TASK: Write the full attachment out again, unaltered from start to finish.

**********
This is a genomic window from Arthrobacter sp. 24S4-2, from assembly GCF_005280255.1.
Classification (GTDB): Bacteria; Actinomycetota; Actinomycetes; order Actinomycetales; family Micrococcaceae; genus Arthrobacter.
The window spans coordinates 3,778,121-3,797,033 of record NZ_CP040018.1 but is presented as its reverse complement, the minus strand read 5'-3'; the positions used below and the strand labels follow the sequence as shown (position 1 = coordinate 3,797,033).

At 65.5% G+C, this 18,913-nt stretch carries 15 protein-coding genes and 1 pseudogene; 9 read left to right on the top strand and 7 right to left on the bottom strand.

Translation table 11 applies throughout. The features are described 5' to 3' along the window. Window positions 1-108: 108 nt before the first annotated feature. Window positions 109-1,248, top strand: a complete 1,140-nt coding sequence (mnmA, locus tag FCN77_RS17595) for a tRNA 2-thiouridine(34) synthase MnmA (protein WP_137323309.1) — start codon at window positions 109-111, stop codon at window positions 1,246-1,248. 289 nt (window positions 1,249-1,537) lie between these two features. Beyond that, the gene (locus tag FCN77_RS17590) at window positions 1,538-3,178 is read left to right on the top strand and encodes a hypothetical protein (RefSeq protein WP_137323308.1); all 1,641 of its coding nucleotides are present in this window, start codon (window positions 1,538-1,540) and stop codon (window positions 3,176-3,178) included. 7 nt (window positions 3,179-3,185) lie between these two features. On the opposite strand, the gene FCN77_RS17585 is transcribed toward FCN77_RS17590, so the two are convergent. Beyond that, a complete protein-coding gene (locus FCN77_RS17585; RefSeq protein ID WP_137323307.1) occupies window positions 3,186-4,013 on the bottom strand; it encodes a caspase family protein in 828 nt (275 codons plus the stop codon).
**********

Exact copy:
This is a genomic window from Arthrobacter sp. 24S4-2, from assembly GCF_005280255.1.
Classification (GTDB): Bacteria; Actinomycetota; Actinomycetes; order Actinomycetales; family Micrococcaceae; genus Arthrobacter.
The window spans coordinates 3,778,121-3,797,033 of record NZ_CP040018.1 but is presented as its reverse complement, the minus strand read 5'-3'; the positions used below and the strand labels follow the sequence as shown (position 1 = coordinate 3,797,033).

At 65.5% G+C, this 18,913-nt stretch carries 15 protein-coding genes and 1 pseudogene; 9 read left to right on the top strand and 7 right to left on the bottom strand.

Translation table 11 applies throughout. The features are described 5' to 3' along the window. Window positions 1-108: 108 nt before the first annotated feature. Window positions 109-1,248, top strand: a complete 1,140-nt coding sequence (mnmA, locus tag FCN77_RS17595) for a tRNA 2-thiouridine(34) synthase MnmA (protein WP_137323309.1) — start codon at window positions 109-111, stop codon at window positions 1,246-1,248. 289 nt (window positions 1,249-1,537) lie between these two features. Beyond that, the gene (locus tag FCN77_RS17590) at window positions 1,538-3,178 is read left to right on the top strand and encodes a hypothetical protein (RefSeq protein WP_137323308.1); all 1,641 of its coding nucleotides are present in this window, start codon (window positions 1,538-1,540) and stop codon (window positions 3,176-3,178) included. 7 nt (window positions 3,179-3,185) lie between these two features. On the opposite strand, the gene FCN77_RS17585 is transcribed toward FCN77_RS17590, so the two are convergent. Beyond that, a complete protein-coding gene (locus FCN77_RS17585; RefSeq protein ID WP_137323307.1) occupies window positions 3,186-4,013 on the bottom strand; it encodes a caspase family protein in 828 nt (275 codons plus the stop codon).